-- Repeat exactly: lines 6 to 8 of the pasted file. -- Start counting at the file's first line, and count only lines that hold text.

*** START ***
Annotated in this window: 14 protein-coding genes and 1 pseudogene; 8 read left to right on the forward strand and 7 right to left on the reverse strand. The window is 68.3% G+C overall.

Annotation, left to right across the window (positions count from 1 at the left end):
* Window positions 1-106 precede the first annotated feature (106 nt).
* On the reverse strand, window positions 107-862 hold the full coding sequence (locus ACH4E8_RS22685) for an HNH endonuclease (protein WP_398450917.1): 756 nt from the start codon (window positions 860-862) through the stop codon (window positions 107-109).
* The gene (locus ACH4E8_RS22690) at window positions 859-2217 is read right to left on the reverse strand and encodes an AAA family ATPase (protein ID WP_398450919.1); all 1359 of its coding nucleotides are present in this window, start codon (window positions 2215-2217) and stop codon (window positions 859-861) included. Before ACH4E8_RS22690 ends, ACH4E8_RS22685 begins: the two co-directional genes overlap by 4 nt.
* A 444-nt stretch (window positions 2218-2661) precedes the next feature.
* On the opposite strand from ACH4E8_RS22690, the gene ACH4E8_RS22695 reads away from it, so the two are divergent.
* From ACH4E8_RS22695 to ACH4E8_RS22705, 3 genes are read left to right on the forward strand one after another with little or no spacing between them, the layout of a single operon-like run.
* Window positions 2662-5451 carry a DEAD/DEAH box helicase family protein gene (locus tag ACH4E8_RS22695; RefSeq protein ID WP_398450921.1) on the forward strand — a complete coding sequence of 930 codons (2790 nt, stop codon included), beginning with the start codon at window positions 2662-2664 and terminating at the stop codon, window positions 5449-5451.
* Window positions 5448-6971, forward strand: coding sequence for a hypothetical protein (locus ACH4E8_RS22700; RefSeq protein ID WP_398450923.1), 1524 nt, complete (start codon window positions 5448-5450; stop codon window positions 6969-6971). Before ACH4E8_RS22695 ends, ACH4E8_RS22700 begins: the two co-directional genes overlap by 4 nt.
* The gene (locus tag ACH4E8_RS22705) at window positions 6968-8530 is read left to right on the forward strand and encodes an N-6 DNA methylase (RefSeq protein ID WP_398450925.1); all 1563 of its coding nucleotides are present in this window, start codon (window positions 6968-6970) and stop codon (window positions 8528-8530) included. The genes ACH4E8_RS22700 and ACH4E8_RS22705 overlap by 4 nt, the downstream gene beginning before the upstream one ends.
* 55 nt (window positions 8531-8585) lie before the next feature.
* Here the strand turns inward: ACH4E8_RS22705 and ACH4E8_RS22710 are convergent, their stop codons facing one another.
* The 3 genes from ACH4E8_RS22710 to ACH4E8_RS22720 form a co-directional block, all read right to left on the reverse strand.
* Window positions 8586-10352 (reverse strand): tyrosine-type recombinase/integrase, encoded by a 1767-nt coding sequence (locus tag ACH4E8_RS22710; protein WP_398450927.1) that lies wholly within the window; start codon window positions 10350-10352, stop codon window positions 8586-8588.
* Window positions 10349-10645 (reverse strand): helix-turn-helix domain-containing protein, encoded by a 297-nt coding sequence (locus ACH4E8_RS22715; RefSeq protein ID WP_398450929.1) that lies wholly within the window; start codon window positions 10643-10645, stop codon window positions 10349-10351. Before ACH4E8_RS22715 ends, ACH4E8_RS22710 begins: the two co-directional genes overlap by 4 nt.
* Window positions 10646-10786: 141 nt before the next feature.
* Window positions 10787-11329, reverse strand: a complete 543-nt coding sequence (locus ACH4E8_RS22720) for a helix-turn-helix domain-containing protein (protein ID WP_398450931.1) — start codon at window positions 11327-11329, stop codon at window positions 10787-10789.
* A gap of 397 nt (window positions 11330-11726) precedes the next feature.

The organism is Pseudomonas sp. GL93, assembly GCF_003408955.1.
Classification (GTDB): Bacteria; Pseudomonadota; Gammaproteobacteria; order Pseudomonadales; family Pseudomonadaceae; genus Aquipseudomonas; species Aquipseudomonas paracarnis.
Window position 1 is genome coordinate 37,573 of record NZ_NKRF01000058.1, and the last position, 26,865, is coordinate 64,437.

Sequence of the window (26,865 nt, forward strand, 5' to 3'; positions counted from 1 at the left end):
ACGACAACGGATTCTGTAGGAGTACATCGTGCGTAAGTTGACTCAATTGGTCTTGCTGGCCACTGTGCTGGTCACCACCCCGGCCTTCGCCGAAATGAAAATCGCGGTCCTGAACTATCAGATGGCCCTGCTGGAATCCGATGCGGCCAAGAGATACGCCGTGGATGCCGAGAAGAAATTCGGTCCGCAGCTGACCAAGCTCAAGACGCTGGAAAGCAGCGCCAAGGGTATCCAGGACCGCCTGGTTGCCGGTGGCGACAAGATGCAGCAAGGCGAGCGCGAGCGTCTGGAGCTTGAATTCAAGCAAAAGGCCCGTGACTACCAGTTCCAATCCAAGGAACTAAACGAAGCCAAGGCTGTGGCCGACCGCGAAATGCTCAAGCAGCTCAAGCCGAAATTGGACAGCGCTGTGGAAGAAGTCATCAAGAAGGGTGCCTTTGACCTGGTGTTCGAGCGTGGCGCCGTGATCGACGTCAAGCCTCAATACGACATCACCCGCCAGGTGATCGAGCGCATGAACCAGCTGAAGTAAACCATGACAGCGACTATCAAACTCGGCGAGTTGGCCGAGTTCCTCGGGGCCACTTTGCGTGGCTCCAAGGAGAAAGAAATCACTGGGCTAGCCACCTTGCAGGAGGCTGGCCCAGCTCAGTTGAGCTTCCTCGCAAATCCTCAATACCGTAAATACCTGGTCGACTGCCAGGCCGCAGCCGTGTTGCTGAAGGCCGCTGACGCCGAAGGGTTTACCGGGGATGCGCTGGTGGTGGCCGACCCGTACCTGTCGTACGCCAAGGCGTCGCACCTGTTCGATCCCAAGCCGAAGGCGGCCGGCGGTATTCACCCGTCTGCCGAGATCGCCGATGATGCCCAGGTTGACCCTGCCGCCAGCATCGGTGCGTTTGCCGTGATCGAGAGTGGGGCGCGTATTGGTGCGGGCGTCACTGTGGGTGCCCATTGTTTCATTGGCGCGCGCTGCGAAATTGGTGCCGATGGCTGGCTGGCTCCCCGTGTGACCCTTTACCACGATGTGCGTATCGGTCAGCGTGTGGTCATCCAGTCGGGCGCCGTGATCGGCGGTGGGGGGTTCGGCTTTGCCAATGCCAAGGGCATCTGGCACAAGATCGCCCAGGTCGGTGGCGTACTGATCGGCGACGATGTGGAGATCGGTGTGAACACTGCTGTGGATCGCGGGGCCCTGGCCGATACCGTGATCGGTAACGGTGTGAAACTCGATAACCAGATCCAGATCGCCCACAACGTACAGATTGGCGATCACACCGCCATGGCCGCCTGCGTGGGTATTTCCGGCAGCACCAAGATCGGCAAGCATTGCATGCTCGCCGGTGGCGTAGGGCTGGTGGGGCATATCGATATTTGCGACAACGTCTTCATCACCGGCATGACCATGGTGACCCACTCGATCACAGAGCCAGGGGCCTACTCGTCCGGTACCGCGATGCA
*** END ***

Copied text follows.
* A 444-nt stretch (window positions 2218-2661) precedes the next feature.
* On the opposite strand from ACH4E8_RS22690, the gene ACH4E8_RS22695 reads away from it, so the two are divergent.
* From ACH4E8_RS22695 to ACH4E8_RS22705, 3 genes are read left to right on the forward strand one after another with little or no spacing between them, the layout of a single operon-like run.